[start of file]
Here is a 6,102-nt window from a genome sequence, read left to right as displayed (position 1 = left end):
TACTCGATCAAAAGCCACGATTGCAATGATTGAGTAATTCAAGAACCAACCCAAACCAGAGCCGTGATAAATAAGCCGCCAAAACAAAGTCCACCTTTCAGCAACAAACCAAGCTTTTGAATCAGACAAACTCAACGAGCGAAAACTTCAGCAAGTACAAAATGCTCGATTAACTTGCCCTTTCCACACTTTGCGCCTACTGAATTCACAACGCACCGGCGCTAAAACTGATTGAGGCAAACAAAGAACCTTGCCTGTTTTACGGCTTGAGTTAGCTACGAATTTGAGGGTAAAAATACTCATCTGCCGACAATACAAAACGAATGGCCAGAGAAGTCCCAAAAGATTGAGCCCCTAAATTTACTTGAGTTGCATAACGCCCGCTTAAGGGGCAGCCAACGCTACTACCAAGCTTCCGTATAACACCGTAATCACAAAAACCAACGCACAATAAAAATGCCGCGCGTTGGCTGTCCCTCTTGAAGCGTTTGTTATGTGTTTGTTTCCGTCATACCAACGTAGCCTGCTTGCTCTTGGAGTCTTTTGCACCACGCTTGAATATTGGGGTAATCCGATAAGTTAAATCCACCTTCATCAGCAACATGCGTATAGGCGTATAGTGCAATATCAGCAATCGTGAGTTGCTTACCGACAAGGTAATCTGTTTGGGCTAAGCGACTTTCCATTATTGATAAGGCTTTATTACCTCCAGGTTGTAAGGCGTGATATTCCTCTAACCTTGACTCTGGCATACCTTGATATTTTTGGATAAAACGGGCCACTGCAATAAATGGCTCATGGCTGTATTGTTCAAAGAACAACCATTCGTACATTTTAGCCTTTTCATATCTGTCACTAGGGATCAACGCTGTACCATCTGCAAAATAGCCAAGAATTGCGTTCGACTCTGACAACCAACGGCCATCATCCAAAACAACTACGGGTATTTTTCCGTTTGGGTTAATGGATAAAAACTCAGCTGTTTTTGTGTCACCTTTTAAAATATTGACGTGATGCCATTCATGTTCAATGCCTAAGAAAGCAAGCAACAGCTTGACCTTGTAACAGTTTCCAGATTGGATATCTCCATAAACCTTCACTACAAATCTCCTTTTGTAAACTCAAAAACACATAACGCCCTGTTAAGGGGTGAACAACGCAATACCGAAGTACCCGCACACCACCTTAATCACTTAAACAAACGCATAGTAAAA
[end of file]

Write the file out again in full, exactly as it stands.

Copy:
Here is a 6,102-nt window from a genome sequence, read left to right as displayed (position 1 = left end):
TACTCGATCAAAAGCCACGATTGCAATGATTGAGTAATTCAAGAACCAACCCAAACCAGAGCCGTGATAAATAAGCCGCCAAAACAAAGTCCACCTTTCAGCAACAAACCAAGCTTTTGAATCAGACAAACTCAACGAGCGAAAACTTCAGCAAGTACAAAATGCTCGATTAACTTGCCCTTTCCACACTTTGCGCCTACTGAATTCACAACGCACCGGCGCTAAAACTGATTGAGGCAAACAAAGAACCTTGCCTGTTTTACGGCTTGAGTTAGCTACGAATTTGAGGGTAAAAATACTCATCTGCCGACAATACAAAACGAATGGCCAGAGAAGTCCCAAAAGATTGAGCCCCTAAATTTACTTGAGTTGCATAACGCCCGCTTAAGGGGCAGCCAACGCTACTACCAAGCTTCCGTATAACACCGTAATCACAAAAACCAACGCACAATAAAAATGCCGCGCGTTGGCTGTCCCTCTTGAAGCGTTTGTTATGTGTTTGTTTCCGTCATACCAACGTAGCCTGCTTGCTCTTGGAGTCTTTTGCACCACGCTTGAATATTGGGGTAATCCGATAAGTTAAATCCACCTTCATCAGCAACATGCGTATAGGCGTATAGTGCAATATCAGCAATCGTGAGTTGCTTACCGACAAGGTAATCTGTTTGGGCTAAGCGACTTTCCATTATTGATAAGGCTTTATTACCTCCAGGTTGTAAGGCGTGATATTCCTCTAACCTTGACTCTGGCATACCTTGATATTTTTGGATAAAACGGGCCACTGCAATAAATGGCTCATGGCTGTATTGTTCAAAGAACAACCATTCGTACATTTTAGCCTTTTCATATCTGTCACTAGGGATCAACGCTGTACCATCTGCAAAATAGCCAAGAATTGCGTTCGACTCTGACAACCAACGGCCATCATCCAAAACAACTACGGGTATTTTTCCGTTTGGGTTAATGGATAAAAACTCAGCTGTTTTTGTGTCACCTTTTAAAATATTGACGTGATGCCATTCATGTTCAATGCCTAAGAAAGCAAGCAACAGCTTGACCTTGTAACAGTTTCCAGATTGGATATCTCCATAAACCTTCACTACAAATCTCCTTTTGTAAACTCAAAAACACATAACGCCCTGTTAAGGGGTGAACAACGCAATACCGAAGTACCCGCACACCACCTTAATCACTTAAACAAACGCATAGTAAAA